It was a foggy, bitingly cold morning as we stood at the back garden of Copia, in Napa.  With chefs Yiannis Tsivourakis and Dimitrios Mavrakis we had come for this fall’s Worlds of Flavor to present dishes from Crete to food professionals and chefs from all over the world. That morning we were giving our last workshop and tasting and had prepared a few more dishes in an open fire. As we were grilling and plating the stuffed calamari, the sunflower-seed-crusted cheese, and the smoky eggplant-pepper salad we almost forgot the humid cold, experiencing such warmth and genuine interest from the twenty or so participants. They tasted, expressed their gratitude, and asked relevant questions, making us proud and somewhat puzzled that the peasant-inspired, simple foods we learned from our ancestors were so enthusiastically received by savvy professionals.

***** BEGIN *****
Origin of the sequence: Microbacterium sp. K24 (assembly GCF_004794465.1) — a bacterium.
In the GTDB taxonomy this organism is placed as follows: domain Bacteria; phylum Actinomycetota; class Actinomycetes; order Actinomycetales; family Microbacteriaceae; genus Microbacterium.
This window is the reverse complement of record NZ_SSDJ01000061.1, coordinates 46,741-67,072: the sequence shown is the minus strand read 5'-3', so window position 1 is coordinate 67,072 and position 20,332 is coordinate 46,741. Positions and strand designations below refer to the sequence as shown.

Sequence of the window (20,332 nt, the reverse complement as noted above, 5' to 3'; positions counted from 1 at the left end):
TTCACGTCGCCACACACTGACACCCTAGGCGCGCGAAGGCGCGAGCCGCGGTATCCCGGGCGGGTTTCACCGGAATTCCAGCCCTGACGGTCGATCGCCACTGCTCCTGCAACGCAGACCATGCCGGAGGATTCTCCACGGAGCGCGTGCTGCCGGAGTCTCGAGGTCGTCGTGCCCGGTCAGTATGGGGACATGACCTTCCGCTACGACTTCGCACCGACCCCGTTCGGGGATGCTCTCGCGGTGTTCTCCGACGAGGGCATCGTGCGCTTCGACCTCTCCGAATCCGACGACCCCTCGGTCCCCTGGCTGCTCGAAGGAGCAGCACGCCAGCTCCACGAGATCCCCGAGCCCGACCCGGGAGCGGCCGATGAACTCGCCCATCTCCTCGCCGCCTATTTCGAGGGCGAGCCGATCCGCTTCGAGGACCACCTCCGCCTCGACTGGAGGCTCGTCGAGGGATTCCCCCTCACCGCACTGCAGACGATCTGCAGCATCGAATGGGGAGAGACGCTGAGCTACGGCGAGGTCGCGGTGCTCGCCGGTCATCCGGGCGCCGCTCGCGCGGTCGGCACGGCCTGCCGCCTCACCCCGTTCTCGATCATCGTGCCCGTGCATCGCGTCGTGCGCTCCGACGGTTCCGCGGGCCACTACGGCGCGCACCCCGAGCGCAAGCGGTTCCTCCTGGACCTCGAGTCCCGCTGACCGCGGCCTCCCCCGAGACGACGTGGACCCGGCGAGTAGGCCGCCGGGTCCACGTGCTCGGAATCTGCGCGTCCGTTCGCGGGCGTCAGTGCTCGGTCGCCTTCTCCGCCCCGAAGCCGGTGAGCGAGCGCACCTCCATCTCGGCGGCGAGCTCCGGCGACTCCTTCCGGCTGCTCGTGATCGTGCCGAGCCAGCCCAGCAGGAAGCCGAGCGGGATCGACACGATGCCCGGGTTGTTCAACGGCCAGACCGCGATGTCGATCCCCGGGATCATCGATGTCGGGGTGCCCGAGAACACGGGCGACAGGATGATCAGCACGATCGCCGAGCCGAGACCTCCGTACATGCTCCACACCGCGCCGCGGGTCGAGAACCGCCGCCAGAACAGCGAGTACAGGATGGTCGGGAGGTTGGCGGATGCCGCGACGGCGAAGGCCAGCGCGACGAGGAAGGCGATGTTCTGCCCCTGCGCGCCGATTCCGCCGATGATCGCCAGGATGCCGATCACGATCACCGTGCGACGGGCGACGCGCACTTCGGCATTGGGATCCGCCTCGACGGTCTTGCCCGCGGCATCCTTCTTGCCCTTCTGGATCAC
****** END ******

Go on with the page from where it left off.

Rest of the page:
See HERE the Video of our Ecolab presentations


The previous day at eight in the morning we were scheduled to deliver our big cooking demonstration at the Ecolab –the large, state-of-the-art amphitheater of Copia. We were somewhat afraid that very few if anybody would wake up at the crack of dawn to come see us. As we were being ‘wired’ with our microphones in the back room, all three of us were stressed and trying to concentrate and do exactly what we were supposed to do –show the slides, cook and plate our dishes, and especially keep the timing as it was planned. We had the feeling that we were fussy and nervous for no particular reason; besides the cameras that recorded the presentations, we didn’t expect more than a handful of people in the audience. Anne Mc Bride started to introduce me and as I stepped toward the podium and faced the audience I almost screamed seeing the vast amphitheater completely packed! Every single seat was occupied; there were even people standing in the back.



Chef Yiannis started the demo cooking the delicious olive-oil-fried snails with rosemary and vinegar.  Then he prepared my favorite tomato-braised chestnuts with pearl onions and mushrooms, a dish originally cooked in the villages high up in the rugged mountains above Chanea, on western Crete.